The idea of the windfall sharing mechanism emerged from a 2001 Public Service Board order allowing CVPS to charge higher rates in order to avoid a downgrade in CVPS’ credit rating, diminish the company’s access to capital, and place it in an unstable financial situation. The rub was that CVPS had to pay for its imprudence in getting into a bad deal. In an earlier decision, the Public Service Board had found that CVPS’ decision to lock-in early to the Hydro-Quebec Vermont Joint Owners Contract was imprudent, and estimated that, from 1999 to 2016, $130 million in above-market costs could have been avoided, had the lock-in not occurred.

CVPS was not the only utility to lock in to the 1990s Hydro-Quebec deal. Green Mountain Power is committed to the same mechanism that aims to avoid unjust enrichment of shareholders at a cost to ratepayers. In 2007, after the Canadian utility Gaz Metro purchased Green Mountain Power, the Public Service Board applied the windfall sharing mechanism and found the utility had to share its profits with ratepayers. The company reached a $1 million settlement agreement with AARP. That money was used to fund a low-income electricity assistance pilot program. This summer, AARP won a petition for the establishment of a permanent assistance program. In July, the Public Service Board gave its approval to the project, which will cut power bills for low-income Vermonters by 25 percent. The cost for the program will be borne by ratepayers.

The utilities believe the $144 million in savings is more than adequate.

Dotty Schnure, a spokeswoman for Green Mountain Power, said customers will begin seeing the benefits of the merger in the first year and after the 10-year period where they guarantee $144 million in savings, ratepayers will continue to see lower rates because of the efficiency of running one utility instead of two.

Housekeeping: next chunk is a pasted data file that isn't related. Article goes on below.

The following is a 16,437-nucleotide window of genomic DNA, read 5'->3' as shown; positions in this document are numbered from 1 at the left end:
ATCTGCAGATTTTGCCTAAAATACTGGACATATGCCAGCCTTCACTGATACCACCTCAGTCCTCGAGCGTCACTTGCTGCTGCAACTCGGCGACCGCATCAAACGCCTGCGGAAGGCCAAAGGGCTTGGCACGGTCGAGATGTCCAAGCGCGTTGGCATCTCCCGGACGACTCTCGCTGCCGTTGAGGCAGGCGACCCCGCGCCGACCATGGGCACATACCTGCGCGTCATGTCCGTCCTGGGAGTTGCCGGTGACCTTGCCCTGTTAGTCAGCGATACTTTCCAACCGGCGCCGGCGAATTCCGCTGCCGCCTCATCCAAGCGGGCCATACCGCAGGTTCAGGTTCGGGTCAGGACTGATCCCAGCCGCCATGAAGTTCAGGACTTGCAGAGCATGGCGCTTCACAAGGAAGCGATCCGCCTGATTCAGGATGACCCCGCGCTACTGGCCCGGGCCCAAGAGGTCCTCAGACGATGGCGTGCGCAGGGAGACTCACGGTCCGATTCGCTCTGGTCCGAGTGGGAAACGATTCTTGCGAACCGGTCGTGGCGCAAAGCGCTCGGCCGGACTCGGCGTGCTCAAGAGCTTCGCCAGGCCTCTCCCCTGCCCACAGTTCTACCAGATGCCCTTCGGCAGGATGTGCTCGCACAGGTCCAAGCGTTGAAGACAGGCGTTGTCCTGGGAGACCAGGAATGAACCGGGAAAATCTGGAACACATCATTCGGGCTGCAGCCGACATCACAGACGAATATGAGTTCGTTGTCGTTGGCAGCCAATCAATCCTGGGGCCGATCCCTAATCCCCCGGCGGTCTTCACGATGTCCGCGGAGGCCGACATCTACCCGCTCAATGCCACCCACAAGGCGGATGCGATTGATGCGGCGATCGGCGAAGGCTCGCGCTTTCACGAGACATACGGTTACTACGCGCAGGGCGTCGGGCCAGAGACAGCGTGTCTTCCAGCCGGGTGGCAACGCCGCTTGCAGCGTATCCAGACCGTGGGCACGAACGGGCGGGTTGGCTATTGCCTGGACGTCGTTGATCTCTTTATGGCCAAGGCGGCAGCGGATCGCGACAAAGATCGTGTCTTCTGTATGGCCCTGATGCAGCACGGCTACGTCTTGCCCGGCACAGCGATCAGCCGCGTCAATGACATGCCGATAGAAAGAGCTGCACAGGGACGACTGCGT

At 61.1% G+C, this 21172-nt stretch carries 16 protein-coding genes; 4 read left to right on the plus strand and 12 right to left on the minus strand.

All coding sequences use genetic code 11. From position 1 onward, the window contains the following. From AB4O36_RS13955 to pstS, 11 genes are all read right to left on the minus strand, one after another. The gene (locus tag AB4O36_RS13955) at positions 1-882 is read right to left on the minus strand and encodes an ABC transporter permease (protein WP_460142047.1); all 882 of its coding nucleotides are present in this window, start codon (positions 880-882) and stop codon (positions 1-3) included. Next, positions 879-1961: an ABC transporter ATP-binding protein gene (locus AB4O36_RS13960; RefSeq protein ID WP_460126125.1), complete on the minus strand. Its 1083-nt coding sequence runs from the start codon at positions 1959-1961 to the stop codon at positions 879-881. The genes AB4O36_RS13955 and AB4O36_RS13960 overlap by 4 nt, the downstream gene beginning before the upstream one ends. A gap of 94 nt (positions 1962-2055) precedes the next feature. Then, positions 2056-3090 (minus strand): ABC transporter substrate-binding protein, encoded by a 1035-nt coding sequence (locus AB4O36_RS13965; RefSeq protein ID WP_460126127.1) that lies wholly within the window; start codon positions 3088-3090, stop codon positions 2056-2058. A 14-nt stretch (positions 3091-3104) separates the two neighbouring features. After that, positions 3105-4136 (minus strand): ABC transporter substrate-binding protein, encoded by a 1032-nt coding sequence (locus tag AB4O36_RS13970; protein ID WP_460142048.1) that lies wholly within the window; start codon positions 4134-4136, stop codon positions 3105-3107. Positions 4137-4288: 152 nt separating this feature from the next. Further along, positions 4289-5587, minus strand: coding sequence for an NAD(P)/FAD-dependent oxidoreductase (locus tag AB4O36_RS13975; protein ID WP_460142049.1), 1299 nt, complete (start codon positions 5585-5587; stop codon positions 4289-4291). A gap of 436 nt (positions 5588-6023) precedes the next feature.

“We really think we have more than covered what is required under the windfall sharing mechanism,” Schnure said.

The petition for approval of the merger also includes a contribution of $1 million annually to a low-income rate program.

Currently, the Vermont Department of Public Service has not taken a position on the windfall proposal in the Green Mountain Power and CVPS petition. John Beling, director of the Department of Public Service Public Advocacy Division, said “at this point we share some of AARP’s concerns as to whether it’s consistent with the 2001 order.”

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Alan Panebaker

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  • Alan Upham

    Having been a rate payer for many of those years and having moved out of state in the last few months under GMP’s thinking I would receive $0.00 back and most rate payers would end up close to the same. As we have seen to often the shareholders pocket is taken care of first at the expense of those paying out for the mistakes of others in their high paid jobs.

  • Marvin Holden

    I believe that rate payers should get a payback and not for the establisment of a fund for efficency projects.